Valerie Scafaria is the creative force behind "Keepsake Garters," a small business that began as a hobby, when her daughter and her daughter's friends couldn't find garters to match their prom dresses.
"I did some for some relatives and some friends for their weddings, and that's how it started," said Scafaria.
For now, the business is small enough that the mother of two pays cash for supplies; she hasn't ruled out the idea of a company checking account, although she does worry about identity theft.
"Every time I am writing out those checks and you go to sign your name at the bottom, and right to the left of that are all those numbers that anybody can take and use them," said Scafaria.
According to Dr. Bill Mahnic, professor of banking and finance at Case Western Reserve University, that information Scafaria worries about making public is all the information an identity thief needs to empty a person’s bank account.
"When you write a check, you're just as much at risk for identity theft as you are when you use a credit card, or when you use a debit card," he told Call For Action Reporter Lorrie Taylor.
He said consumers need to think twice about who they give their checks to if they want to bulletproof their identities. Handing over a check or entering those identifying numbers while making a purchase online gives an identity thief full access to their bank accounts.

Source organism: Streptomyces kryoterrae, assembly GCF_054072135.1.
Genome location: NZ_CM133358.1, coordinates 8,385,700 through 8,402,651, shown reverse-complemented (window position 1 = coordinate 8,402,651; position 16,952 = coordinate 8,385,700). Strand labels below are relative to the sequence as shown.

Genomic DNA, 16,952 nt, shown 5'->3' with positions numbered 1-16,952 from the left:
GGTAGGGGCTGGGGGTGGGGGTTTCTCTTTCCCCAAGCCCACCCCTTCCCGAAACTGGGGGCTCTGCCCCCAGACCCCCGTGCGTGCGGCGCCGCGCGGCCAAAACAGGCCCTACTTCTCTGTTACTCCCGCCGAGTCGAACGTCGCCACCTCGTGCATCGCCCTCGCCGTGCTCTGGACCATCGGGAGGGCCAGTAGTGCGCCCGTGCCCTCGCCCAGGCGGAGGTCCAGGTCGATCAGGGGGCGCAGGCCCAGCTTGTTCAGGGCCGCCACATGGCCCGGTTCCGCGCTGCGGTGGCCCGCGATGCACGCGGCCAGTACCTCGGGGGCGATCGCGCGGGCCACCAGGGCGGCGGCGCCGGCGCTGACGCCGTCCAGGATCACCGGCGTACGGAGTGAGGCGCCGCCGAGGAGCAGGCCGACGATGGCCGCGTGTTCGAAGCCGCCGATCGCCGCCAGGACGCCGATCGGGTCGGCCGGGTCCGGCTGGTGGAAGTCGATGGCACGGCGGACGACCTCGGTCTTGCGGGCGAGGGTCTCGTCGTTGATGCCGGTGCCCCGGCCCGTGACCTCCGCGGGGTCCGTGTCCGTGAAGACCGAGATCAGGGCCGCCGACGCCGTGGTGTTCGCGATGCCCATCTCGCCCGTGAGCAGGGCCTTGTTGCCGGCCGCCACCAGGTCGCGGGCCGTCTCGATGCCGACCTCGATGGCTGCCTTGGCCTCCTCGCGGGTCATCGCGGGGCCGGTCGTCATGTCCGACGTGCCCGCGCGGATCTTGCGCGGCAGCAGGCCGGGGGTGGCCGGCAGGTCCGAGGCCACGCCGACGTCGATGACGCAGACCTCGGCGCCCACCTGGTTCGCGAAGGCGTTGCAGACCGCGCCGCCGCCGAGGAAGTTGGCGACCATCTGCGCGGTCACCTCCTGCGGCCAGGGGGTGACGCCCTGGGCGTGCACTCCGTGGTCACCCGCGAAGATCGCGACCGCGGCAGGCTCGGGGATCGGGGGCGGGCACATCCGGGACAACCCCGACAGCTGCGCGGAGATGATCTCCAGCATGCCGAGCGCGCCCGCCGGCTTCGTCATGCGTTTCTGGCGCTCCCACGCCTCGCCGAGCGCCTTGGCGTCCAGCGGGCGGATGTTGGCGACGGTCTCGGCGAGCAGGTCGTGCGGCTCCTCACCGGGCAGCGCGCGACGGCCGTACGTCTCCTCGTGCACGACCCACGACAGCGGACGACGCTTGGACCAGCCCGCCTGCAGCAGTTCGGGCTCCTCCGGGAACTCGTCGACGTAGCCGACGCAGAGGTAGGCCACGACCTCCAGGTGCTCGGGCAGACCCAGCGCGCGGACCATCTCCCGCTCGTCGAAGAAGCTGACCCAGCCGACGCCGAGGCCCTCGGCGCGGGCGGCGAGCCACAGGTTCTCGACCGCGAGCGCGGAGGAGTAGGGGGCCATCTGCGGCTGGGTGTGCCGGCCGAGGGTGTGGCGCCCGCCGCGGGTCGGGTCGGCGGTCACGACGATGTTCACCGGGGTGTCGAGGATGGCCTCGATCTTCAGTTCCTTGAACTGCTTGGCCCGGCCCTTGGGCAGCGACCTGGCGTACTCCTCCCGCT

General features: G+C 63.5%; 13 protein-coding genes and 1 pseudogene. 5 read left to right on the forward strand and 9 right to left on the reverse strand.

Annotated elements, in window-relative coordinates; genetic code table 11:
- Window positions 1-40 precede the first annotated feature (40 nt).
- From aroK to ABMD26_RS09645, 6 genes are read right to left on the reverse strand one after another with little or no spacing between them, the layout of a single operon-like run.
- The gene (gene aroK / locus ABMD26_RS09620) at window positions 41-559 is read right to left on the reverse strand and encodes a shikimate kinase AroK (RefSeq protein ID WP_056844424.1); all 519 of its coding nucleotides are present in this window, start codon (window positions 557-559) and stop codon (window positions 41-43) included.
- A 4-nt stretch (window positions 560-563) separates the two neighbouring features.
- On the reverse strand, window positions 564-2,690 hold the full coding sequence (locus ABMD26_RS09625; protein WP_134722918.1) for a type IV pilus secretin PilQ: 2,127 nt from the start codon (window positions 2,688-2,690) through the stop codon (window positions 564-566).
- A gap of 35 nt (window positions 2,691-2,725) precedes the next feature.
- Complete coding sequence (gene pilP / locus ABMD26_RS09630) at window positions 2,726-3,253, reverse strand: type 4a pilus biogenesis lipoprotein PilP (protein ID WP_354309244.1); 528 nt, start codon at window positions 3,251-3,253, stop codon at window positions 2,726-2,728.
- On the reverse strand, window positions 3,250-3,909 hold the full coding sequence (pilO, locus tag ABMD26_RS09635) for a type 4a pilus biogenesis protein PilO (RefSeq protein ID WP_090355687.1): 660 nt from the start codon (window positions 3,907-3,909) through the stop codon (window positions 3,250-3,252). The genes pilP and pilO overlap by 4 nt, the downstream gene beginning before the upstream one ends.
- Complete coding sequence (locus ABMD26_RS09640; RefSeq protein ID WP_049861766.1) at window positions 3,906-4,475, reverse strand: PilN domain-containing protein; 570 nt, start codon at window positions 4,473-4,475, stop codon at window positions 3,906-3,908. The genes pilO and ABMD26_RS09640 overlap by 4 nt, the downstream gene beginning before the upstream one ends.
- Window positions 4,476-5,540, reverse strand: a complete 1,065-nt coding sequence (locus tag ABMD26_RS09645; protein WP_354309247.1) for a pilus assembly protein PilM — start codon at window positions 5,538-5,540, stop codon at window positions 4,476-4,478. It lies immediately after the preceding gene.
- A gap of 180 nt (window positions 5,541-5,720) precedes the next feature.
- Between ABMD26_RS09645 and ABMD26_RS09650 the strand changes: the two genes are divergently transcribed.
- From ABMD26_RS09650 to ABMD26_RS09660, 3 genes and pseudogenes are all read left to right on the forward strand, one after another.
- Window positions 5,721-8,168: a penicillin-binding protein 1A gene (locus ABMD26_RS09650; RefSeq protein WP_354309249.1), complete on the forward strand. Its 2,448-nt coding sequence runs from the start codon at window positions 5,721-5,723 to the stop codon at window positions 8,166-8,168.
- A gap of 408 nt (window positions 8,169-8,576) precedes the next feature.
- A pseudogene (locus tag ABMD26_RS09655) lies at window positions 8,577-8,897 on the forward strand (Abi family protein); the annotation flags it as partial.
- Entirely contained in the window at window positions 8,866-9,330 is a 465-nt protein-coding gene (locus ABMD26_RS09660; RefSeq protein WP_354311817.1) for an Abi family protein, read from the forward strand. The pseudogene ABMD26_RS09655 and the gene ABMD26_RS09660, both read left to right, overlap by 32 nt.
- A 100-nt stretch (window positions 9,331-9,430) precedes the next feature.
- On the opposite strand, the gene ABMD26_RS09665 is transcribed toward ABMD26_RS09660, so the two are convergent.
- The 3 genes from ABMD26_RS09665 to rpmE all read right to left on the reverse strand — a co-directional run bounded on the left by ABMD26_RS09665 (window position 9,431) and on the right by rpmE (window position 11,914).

"What's different about when someone raids your checking account as opposed to someone using, raiding your credit account, is your money's gone," cautioned Mahnic.
Federal laws that safeguard consumers when their credit card accounts are broken into, do not offer the same protections to owners of checking accounts.
"When it's your checking account the bank is gonna work, but not near as hard,” said Mahnic, “because it’s not their money that's gone, it's your money that's gone."
Mahnic said checking account owners can protect themselves by catching thieves in the act of testing their accounts.
"Typically these thieves, before they steal from you, they'll do $11.10 or $24.99 to see if someone is monitoring this, to see if they can get away with it, then they go for the big money," he said.
Scafaria said she knows the secret to bulletproofing her identity is to limit who she gives her checks to, while at the same time, keeping an eye on her account to make sure all the transactions add up.